A new taskforce dubbed “The National Wildlife Crime Coordination Task Force(NWCCTF)” has been inaugurated by the government of Uganda as part of efforts to combat wildlife crime of both a local and international nature.
The establishment of the task force, which comprises thirteen (13) law enforcement agencies, was facilitated by Wildlife Conservation Society, Uganda Program. The goal of the task force is to promote cooperation and coordination among the member institutions through information sharing, conducting join operations and expediting prosecutions aimed at combating wildlife crime in Uganda.
Despite various interventionsby government institutions and private sector players, Uganda continued to register high poaching and illegal wildlife trade rates particularly in ivory, pangolins scales and hippo teeth owing to the demand for trophies, pets, and medicine in East Asia. This is attributed to the law enforcement agencies working in silos.
During the inauguration held at Kampala Serena Hotel in Uganda on 11th February 2020, Dr. Simon Nampindo, the Country Director of Wildlife Conservation Society in Uganda, explained that wildlife crime goes deeper than poaching because killing one elephant has devastating and long-lasting impacts that affect the reproductive cycle of succeeding sub adult females.
“When the matriarch is killed, sub-adult females are forced to inherit the responsibility of nurturing the young ones and genetically accumulate a lot of stress hormones that impedes reproduction,” Nampindo expounded.
On his part, General Elly Tumwine, the Minister for Security argued that government institutions can no longer continue to work in silos, particularly when tackling a threat of a multidimensional nature.“Wildlife crime threatens national security because it is associated with drugs and narcotics, arms smuggling and major international syndicates that use their financial muscle to destabilize developing countries by financing insurgency,” General Tumwine clarified.
The Minister for Tourism, Wildlife and Antiquities(MTWA), Colonel (retired) Tom Butime said, “Illegal wildlife trade today is a complex and lucrative business managed by global cartels; the task force has to use futuristic strategies if they are to beat them at their own game.”
Cartels are increasingly becoming sophisticated especially now that people have free and easy access to the internet. Ordinary law enforcement can no longer suffice thus the need for continuous innovative strategies.
Commenting on the role of the communities, the Minister of State for Tourism, Godfrey Kiwanda said that the government has embarked on sensitizing the general public; more so, the communities neighbouring protected areas to create awareness about the new Wildlife Act 2019.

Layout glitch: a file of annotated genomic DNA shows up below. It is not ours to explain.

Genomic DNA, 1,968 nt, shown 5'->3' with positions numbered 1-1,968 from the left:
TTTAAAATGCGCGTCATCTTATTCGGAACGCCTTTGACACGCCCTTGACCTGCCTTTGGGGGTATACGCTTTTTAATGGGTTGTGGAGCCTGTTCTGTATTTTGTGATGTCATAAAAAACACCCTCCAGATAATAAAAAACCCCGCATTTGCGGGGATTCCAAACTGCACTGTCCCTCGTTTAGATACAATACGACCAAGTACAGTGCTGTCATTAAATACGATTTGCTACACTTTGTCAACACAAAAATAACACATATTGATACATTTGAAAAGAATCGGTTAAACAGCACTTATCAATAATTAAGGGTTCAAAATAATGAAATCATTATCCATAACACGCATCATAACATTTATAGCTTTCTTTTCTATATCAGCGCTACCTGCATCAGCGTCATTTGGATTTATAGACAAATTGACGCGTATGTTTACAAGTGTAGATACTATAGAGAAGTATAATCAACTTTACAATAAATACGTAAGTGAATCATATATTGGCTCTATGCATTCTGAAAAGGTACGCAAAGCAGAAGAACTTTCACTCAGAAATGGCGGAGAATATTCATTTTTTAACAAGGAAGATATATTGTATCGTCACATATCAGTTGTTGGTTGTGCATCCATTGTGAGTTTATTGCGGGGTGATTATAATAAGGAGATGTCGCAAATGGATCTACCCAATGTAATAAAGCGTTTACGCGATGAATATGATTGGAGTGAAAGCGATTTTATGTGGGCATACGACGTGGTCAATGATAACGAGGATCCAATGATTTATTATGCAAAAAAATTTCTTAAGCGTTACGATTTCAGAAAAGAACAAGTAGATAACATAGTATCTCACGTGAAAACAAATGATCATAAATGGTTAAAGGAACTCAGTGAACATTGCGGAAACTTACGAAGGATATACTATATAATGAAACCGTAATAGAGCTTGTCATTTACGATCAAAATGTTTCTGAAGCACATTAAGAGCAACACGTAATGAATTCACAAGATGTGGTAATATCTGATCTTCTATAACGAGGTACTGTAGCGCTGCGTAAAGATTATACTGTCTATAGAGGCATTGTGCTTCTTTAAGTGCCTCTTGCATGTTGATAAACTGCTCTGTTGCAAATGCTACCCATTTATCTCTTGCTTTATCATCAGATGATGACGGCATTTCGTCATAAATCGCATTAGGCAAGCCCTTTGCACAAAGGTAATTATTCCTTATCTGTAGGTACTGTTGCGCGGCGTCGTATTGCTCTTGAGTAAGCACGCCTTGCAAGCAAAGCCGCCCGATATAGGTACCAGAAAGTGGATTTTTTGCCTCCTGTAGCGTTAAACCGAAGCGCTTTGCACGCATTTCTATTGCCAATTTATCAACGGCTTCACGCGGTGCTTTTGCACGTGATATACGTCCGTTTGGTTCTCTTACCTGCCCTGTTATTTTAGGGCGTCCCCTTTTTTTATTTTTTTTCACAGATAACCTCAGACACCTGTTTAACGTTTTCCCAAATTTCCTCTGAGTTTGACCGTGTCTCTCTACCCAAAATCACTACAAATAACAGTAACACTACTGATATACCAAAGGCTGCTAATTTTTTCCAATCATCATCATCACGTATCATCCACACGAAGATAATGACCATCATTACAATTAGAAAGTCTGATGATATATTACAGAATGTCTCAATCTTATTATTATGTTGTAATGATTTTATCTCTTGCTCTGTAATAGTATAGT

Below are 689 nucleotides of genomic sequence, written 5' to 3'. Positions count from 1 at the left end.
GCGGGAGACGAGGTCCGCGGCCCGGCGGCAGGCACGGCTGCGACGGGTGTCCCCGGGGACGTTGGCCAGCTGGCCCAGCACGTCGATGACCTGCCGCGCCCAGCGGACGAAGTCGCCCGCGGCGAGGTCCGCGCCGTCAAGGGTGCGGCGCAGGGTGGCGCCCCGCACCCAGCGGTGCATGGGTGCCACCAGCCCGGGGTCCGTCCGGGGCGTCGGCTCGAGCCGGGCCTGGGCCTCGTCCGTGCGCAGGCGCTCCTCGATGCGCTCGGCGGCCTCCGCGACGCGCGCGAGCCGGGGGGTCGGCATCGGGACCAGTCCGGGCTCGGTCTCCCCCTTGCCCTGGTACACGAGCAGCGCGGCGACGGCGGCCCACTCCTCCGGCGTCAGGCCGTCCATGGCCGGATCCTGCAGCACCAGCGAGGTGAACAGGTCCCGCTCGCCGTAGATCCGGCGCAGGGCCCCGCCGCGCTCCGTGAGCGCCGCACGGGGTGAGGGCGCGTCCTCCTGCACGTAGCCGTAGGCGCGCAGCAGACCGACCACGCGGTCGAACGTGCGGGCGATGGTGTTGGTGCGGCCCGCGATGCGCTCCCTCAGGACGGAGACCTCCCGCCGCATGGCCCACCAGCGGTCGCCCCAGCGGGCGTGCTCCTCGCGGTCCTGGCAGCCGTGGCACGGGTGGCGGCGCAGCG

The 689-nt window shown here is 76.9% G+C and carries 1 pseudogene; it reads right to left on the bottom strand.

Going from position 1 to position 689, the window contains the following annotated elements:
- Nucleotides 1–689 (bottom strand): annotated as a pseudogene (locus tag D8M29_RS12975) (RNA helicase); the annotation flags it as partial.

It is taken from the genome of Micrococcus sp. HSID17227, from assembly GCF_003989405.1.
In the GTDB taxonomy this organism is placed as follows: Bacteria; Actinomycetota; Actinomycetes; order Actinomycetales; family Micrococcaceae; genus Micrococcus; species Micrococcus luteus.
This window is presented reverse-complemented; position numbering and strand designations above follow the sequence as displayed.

“Communities have to take the initiative to protect wildlife. When poaching thrives, the tourist numbers to Uganda and monies earned from them also reduces. This negatively impacts their livelihood and the shared revenue,” he expounded.
Each institution in the task force brings to the table different technical and technological expertise and networks and by jointly working together, members will be able to efficiently and expeditiously leverage their respective capacities to tackle wildlife crime as a whole in Uganda.
The task force will serve as the umbrella body with the overall command and with specialized subsections in the areas where there are gaps such as prosecution.
Over the last two years, the task force has developed standard operating procedures and contributed towards the development of the National Strategy for combating Poaching, Illegal Trade and Trafficking of Wildlife and Wildlife Products that still await ministerial approval.
Soon after the launch, the NWCCTF focal persons proceeded for a three-day training session intended to instruct the taskforce in intelligence-led operations and to assess their individual institutional capacity needs.
The meeting was organized by the MTWA in partnership with UWA and WCS and with funding from The Illegal Wildlife Trade Challenge Fund of the UK government.
This comes at a time when the standing committee of the Convention On International Trade in Endangered Species of Wild Fauna and Flora(CITES) is still scrutinizing Uganda following its removal from the ‘gang of eight’, countries known for doing little or nothing to curb illegal trade.
Illegal wildlife trade is a multi-billion-dollar criminal industry whose annual proceeds to date are estimated at 36 trillion Uganda shilling, is the biggest poaching driver among other factors.
Founded in May 2018, the NWCCTF comprises: Uganda Wildlife Authority, Uganda People’s Defense Force, Uganda Police Force (CID and INTERPOL), Financial Intelligence Authority, Uganda Revenue Authority (Customs Department), Internal Security Organization, External Security Organization, National Forestry Authority, National Environment Management Authority (Environmental Police), Civil Aviation Authority, Office of the Director of Public Prosecutions and Directorate of Citizenship and immigration control.
 Uganda Wildlife Trafficking Assessment, a Traffic Report by Alessandra Rossi
 Wildlife Crime and Security by Daan P. van Uhm
 The Uganda Wildlife Act, 2019
 Criminal networks and illicit wildlife trade William Robert Avis